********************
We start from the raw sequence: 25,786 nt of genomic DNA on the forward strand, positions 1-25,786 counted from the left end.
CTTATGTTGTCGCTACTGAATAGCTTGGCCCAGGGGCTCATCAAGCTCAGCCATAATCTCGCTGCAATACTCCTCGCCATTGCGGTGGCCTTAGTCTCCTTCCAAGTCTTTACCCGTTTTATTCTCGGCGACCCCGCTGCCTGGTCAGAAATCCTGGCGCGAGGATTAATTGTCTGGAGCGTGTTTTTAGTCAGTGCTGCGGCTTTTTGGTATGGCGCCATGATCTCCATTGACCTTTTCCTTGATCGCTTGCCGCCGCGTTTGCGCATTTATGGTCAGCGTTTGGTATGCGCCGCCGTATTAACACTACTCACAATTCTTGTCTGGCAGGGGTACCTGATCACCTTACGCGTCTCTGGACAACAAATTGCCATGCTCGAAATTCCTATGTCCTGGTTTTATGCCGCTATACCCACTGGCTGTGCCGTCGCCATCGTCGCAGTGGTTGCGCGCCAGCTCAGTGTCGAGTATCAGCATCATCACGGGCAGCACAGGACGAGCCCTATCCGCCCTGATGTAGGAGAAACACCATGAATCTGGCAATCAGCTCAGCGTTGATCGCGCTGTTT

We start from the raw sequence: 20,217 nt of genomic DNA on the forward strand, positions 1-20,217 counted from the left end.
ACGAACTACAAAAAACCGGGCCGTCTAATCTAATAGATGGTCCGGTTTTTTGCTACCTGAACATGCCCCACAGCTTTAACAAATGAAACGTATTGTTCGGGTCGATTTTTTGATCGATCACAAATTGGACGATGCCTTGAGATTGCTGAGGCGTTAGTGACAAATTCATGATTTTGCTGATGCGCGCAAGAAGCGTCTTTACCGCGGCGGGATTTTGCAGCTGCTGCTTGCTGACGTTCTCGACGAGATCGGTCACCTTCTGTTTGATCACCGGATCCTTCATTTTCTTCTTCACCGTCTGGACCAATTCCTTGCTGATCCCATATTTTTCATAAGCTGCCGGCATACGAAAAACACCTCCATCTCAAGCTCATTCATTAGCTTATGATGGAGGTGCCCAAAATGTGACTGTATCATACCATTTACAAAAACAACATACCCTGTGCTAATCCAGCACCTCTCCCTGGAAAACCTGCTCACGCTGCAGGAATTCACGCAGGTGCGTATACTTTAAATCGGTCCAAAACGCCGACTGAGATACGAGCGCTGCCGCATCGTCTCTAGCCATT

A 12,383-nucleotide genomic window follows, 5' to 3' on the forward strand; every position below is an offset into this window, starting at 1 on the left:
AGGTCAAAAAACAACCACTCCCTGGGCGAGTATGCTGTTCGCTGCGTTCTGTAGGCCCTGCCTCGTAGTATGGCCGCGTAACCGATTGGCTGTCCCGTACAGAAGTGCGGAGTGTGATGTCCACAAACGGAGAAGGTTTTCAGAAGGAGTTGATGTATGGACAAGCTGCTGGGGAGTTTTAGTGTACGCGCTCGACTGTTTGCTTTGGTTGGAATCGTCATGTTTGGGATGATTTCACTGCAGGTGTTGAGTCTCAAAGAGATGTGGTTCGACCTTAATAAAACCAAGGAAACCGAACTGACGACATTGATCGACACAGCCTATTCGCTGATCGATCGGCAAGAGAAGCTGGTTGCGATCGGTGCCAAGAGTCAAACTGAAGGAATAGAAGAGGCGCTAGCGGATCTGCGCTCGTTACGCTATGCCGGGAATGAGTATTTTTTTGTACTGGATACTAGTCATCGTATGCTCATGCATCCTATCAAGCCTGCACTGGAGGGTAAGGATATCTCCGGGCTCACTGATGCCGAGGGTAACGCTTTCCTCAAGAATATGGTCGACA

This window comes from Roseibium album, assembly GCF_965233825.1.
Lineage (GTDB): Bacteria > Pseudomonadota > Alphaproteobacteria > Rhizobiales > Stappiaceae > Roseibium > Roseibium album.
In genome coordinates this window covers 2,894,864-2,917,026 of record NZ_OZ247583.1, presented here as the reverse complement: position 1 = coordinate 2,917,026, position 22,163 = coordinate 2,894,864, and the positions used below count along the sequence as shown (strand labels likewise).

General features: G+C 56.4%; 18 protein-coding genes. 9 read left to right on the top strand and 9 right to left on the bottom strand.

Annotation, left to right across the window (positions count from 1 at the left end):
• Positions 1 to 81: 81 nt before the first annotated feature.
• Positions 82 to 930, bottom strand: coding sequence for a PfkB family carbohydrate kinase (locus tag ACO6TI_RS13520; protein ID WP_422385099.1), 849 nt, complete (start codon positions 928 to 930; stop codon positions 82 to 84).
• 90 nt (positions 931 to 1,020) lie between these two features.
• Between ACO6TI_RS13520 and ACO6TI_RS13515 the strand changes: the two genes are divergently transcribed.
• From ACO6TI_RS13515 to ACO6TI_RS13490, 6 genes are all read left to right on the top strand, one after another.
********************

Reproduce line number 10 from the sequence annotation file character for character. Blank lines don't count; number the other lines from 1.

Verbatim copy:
General features: G+C 56.4%; 18 protein-coding genes. 9 read left to right on the top strand and 9 right to left on the bottom strand.